BLOG TOUR – Alphabet Soup

I often talk to kids about the team behind the book – so much more than just the author – the editors, the graphic designers, the illustrator, sales and marketing and on it goes. So I am particularly pleased to be hosting Alphabet Soup editor Rebecca Newman as she talks about the people behind the magazine.

Alphabet Soup is an Australian magazine for children aged 6 to 12 who love reading and creative writing. I personally recommend this wonderful magazine but you don’t have to take my word for it *grin* A free sample of the magazine (issue 1) can be downloaded here.

Who’s on the team behind Alphabet Soup?
or ‘I would be crazy to try this on my own – who else can I talk into it?’

The first issue of Alphabet Soup was published in spring 2008. Although I run the magazine as a small business, it needs more than just an editor and publisher, so – despite what many people think – I can’t take all the credit for what you see in the magazine! (For starters, I can’t draw to save my life, so at the very least I need an illustrator!)

If you don’t count me, (or the official Team Alphabet Soup – my husband and children), the very first person to join the team was our production manager, Katie Lennerts. Katie is a mentor, software magician, and eagle-eyed proofreader. She’s invaluable to have around, especially when I’ve been staring at the same pages for three days straight and I can’t tell the difference between a comma and a colon anymore!

Then there’s Greg Mitchell, who joined the team as our first illustrator. Some years earlier I had been in meetings that Greg was also attending – and watched him as he (not so secretly) drew quick cartoons about the topics being discussed. It sure made a meeting more entertaining! I always remembered those quirky sketches, and contacted him about whether he’d consider illustrating the magazine. He works as an education consultant and is kept very busy, but luckily he said yes!

Greg was very encouraging about the magazine’s concept from the beginning (back when it was going to be called Runcible Spoon). While we were tossing around magazine ideas, he sat in my dining room and sketched cartoons of my 1 year old as she zoomed in and out of the furniture! Since the very first issue I have been grabbed by children and grown-ups who wanted to say how much they love his illustrations.

After the first few issues, when we were feeling more settled, our second illustrator, Annette Flexman, joined us. Annette is an art teacher, she was already a fan of Alphabet Soup and slotted in very easily. The spring 2009 issue is our first with the two illustrators, and we love the combination of their styles!

Also joining the team (as of this issue) is the Book Chook. She fields children’s questions about writing, and answers them in her column of writing tips for kids. (If you have a child with a question about writing, they can send an email to [email protected].)

Next there’s our well-utilised IT guru, Ryan, who helped to set up the website, and continues to help with website-related issues and online payments. He always remains cheerful and helpful, no matter how silly my questions are. (Perhaps he rolls his eyes on the inside, he’s a very patient IT guru!)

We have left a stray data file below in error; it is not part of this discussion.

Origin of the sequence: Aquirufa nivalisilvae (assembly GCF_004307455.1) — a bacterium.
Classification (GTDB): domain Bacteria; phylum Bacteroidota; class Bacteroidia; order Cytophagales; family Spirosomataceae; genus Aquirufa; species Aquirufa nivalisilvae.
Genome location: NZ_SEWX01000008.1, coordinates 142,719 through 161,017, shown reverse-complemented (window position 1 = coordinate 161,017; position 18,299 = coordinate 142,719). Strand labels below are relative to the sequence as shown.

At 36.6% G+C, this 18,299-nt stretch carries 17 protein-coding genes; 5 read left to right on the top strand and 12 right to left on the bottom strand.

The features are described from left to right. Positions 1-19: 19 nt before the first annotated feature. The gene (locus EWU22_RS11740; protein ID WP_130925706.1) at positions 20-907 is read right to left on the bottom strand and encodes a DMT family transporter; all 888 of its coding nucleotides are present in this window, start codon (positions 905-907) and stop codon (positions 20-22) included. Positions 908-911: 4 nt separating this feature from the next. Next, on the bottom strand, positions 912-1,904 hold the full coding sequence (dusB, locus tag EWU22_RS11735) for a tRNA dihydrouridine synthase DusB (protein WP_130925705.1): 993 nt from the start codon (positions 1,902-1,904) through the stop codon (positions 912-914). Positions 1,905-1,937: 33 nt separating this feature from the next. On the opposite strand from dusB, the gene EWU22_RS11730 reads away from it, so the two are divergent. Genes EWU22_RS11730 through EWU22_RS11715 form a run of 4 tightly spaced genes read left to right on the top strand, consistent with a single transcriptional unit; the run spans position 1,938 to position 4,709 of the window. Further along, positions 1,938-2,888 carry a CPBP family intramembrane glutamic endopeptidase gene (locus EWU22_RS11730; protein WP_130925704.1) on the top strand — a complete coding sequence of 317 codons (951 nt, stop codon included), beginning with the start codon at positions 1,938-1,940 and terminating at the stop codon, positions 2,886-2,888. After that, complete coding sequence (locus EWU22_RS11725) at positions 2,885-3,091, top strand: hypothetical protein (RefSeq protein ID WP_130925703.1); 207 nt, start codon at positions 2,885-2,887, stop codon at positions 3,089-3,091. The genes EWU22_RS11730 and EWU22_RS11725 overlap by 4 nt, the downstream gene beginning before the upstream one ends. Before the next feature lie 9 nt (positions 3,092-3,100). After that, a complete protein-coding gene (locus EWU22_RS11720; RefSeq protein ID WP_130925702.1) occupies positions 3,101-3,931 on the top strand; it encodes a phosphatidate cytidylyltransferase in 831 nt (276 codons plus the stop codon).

When we’re judging the kids’ writing competitions, I have the assistance of an education consultant. She and I love reading through a big pile of entries for each issue. We are constantly amazed at the stories and poems kids send in.

And I thought I should conclude by acknowledging our printer, because PK Print in Hamilton Hill really do a fabulous job with the magazine. They are always friendly and patient and that makes the last step of each issue much less stressful.

So there you have it – the team behind Alphabet Soup. I couldn’t do it without them!


Thank you Rebecca. And if anyone missed the previous tour stops – just go backwards from here!

1 September Dale Harcombe (Write and Read With Dale) What led Rebecca Newman to start Alphabet Soup magazine?

2 September Sally Murphy (Sally Murphy’s Writing for Children Blog) What goes into ‘whipping up’ an issue of the magazine?

3 September Claire Saxby (Let’s Have Words) Promotion and Alphabet Soup

4 September Mabel Kaplan (Tales I Tell) Submissions, and selecting material

5 September Dee White (Teachers Writing Helper) Alphabet Soup in the classroom: benefits for teachers

6 September Robyn Opie (Writing Children’s Books) ‘First birthday’ giveaway. Win a set of the first four issues!

7 September Sandy Fussell You are here! Who’s on the team behind Alphabet Soup magazine?

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3 responses to “BLOG TOUR – Alphabet Soup”

  1. Like all really great soup, the mag has choice ingredients, but also there’s that special something that only a wonderful editor can bring!

  2. Anonymous says:

    Nice to meet the team, Rebecca. Like Sandy I like to know (and share) the story behind the story.

  3. vitamine e says:

    The magazine is really a so much heplful as i m a teacher in primary section and i have to teach the kids the basic alphabets and i took help of this magazine and it works for me. i can easily deal with the kids with this book.My all students love it.Good post!Thanks for sharing.

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